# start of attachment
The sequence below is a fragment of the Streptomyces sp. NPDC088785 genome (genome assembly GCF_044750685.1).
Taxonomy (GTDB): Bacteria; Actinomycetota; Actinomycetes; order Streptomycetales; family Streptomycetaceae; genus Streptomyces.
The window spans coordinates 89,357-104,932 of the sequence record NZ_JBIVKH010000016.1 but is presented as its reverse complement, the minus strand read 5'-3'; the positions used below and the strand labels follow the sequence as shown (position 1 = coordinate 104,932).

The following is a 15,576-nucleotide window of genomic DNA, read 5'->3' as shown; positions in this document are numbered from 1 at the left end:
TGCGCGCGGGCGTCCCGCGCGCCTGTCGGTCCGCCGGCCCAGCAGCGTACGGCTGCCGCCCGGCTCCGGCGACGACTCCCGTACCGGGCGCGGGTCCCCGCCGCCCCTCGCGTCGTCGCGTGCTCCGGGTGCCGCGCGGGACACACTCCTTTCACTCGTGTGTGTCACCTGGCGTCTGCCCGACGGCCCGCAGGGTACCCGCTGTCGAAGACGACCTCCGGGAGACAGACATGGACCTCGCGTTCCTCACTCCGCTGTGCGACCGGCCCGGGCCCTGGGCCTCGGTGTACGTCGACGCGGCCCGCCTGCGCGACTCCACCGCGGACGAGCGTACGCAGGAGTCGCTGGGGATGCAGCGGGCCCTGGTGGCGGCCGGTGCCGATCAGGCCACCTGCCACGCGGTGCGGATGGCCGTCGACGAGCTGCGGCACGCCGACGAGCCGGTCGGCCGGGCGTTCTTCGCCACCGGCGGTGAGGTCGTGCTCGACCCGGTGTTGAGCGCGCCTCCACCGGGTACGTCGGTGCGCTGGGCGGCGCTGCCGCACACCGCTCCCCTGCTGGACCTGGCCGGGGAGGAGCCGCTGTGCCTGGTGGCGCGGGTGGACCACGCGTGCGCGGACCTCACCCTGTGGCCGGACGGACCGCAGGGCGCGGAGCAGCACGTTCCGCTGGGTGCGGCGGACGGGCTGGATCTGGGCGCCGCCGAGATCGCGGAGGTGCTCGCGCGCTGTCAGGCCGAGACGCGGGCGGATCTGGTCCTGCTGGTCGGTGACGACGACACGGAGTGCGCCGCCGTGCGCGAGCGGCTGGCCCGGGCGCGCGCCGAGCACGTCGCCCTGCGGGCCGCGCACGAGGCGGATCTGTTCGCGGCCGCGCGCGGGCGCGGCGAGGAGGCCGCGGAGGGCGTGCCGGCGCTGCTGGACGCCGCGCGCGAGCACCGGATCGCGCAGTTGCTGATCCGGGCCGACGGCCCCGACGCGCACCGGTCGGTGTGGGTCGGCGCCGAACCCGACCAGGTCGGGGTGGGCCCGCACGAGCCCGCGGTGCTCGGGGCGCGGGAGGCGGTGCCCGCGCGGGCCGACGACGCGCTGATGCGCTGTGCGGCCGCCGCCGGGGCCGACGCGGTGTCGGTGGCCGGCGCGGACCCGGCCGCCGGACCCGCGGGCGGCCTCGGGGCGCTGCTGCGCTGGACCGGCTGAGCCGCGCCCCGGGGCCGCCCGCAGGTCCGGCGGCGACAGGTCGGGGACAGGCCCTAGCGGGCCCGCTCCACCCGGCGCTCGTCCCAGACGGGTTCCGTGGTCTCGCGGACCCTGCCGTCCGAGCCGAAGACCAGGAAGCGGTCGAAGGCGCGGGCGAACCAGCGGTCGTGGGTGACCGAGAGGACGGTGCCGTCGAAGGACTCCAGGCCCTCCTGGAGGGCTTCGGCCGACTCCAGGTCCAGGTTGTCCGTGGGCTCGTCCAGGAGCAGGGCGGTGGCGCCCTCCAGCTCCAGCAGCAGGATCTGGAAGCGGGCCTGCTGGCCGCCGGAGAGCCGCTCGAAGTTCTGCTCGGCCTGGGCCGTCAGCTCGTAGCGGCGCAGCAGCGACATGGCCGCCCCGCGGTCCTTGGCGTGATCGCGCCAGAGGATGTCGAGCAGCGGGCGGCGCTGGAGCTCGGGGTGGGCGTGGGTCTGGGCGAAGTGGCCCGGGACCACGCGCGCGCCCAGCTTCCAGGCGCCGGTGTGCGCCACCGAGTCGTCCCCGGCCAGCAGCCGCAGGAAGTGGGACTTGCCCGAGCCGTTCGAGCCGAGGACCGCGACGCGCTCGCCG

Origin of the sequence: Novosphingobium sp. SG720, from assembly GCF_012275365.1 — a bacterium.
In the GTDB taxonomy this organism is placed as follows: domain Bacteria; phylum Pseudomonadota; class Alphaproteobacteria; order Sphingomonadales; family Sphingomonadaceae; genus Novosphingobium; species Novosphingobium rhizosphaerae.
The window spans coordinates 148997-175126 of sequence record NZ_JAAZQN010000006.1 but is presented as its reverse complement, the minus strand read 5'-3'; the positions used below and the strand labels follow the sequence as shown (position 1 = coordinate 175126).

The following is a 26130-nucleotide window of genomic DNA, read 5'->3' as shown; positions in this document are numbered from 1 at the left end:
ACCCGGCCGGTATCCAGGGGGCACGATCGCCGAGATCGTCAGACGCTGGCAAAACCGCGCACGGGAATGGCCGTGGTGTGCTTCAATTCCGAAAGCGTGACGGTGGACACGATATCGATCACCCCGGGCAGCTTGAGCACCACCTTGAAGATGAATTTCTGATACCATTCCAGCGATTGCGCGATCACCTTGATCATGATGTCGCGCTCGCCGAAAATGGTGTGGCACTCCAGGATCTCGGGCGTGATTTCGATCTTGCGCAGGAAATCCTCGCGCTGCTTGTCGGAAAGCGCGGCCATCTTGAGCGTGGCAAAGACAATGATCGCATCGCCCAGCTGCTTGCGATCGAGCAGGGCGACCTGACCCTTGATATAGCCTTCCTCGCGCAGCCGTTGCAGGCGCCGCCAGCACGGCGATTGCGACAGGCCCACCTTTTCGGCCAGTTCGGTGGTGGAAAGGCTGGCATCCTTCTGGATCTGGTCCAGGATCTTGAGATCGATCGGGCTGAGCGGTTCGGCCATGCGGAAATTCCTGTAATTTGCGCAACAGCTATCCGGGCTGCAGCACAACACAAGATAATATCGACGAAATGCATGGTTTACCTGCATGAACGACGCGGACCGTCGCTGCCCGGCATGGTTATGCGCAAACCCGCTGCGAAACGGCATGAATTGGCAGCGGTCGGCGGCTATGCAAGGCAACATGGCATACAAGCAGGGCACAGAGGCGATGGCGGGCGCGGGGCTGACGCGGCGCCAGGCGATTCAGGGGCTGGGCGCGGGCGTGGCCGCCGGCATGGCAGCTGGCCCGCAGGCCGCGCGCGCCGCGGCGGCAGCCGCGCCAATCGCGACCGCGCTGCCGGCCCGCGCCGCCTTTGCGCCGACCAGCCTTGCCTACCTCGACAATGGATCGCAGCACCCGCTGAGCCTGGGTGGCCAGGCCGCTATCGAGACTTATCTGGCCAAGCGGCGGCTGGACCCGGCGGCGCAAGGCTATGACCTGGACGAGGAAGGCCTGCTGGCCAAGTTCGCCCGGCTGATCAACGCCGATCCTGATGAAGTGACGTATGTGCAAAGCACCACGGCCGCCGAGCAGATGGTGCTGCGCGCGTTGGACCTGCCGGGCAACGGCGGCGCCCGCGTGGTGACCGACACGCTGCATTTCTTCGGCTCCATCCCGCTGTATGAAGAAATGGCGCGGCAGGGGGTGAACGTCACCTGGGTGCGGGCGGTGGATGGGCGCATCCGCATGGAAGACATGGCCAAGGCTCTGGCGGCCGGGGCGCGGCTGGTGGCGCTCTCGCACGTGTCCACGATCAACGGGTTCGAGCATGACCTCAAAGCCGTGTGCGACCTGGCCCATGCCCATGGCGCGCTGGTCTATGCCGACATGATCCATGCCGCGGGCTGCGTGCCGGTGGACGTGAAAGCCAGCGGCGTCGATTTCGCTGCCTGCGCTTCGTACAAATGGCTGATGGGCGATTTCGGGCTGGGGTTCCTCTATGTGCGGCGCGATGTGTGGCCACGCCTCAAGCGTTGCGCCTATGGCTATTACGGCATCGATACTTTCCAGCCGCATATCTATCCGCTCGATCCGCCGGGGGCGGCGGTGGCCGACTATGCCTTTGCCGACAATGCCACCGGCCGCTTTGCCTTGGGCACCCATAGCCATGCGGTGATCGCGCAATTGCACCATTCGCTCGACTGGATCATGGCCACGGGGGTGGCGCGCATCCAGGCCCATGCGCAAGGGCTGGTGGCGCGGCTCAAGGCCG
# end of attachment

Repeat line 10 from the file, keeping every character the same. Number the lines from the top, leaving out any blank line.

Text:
ACCCGGCCGGTATCCAGGGGGCACGATCGCCGAGATCGTCAGACGCTGGCAAAACCGCGCACGGGAATGGCCGTGGTGTGCTTCAATTCCGAAAGCGTGACGGTGGACACGATATCGATCACCCCGGGCAGCTTGAGCACCACCTTGAAGATGAATTTCTGATACCATTCCAGCGATTGCGCGATCACCTTGATCATGATGTCGCGCTCGCCGAAAATGGTGTGGCACTCCAGGATCTCGGGCGTGATTTCGATCTTGCGCAGGAAATCCTCGCGCTGCTTGTCGGAAAGCGCGGCCATCTTGAGCGTGGCAAAGACAATGATCGCATCGCCCAGCTGCTTGCGATCGAGCAGGGCGACCTGACCCTTGATATAGCCTTCCTCGCGCAGCCGTTGCAGGCGCCGCCAGCACGGCGATTGCGACAGGCCCACCTTTTCGGCCAGTTCGGTGGTGGAAAGGCTGGCATCCTTCTGGATCTGGTCCAGGATCTTGAGATCGATCGGGCTGAGCGGTTCGGCCATGCGGAAATTCCTGTAATTTGCGCAACAGCTATCCGGGCTGCAGCACAACACAAGATAATATCGACGAAATGCATGGTTTACCTGCATGAACGACGCGGACCGTCGCTGCCCGGCATGGTTATGCGCAAACCCGCTGCGAAACGGCATGAATTGGCAGCGGTCGGCGGCTATGCAAGGCAACATGGCATACAAGCAGGGCACAGAGGCGATGGCGGGCGCGGGGCTGACGCGGCGCCAGGCGATTCAGGGGCTGGGCGCGGGCGTGGCCGCCGGCATGGCAGCTGGCCCGCAGGCCGCGCGCGCCGCGGCGGCAGCCGCGCCAATCGCGACCGCGCTGCCGGCCCGCGCCGCCTTTGCGCCGACCAGCCTTGCCTACCTCGACAATGGATCGCAGCACCCGCTGAGCCTGGGTGGCCAGGCCGCTATCGAGACTTATCTGGCCAAGCGGCGGCTGGACCCGGCGGCGCAAGGCTATGACCTGGACGAGGAAGGCCTGCTGGCCAAGTTCGCCCGGCTGATCAACGCCGATCCTGATGAAGTGACGTATGTGCAAAGCACCACGGCCGCCGAGCAGATGGTGCTGCGCGCGTTGGACCTGCCGGGCAACGGCGGCGCCCGCGTGGTGACCGACACGCTGCATTTCTTCGGCTCCATCCCGCTGTATGAAGAAATGGCGCGGCAGGGGGTGAACGTCACCTGGGTGCGGGCGGTGGATGGGCGCATCCGCATGGAAGACATGGCCAAGGCTCTGGCGGCCGGGGCGCGGCTGGTGGCGCTCTCGCACGTGTCCACGATCAACGGGTTCGAGCATGACCTCAAAGCCGTGTGCGACCTGGCCCATGCCCATGGCGCGCTGGTCTATGCCGACATGATCCATGCCGCGGGCTGCGTGCCGGTGGACGTGAAAGCCAGCGGCGTCGATTTCGCTGCCTGCGCTTCGTACAAATGGCTGATGGGCGATTTCGGGCTGGGGTTCCTCTATGTGCGGCGCGATGTGTGGCCACGCCTCAAGCGTTGCGCCTATGGCTATTACGGCATCGATACTTTCCAGCCGCATATCTATCCGCTCGATCCGCCGGGGGCGGCGGTGGCCGACTATGCCTTTGCCGACAATGCCACCGGCCGCTTTGCCTTGGGCACCCATAGCCATGCGGTGATCGCGCAATTGCACCATTCGCTCGACTGGATCATGGCCACGGGGGTGGCGCGCATCCAGGCCCATGCGCAAGGGCTGGTGGCGCGGCTCAAGGCCG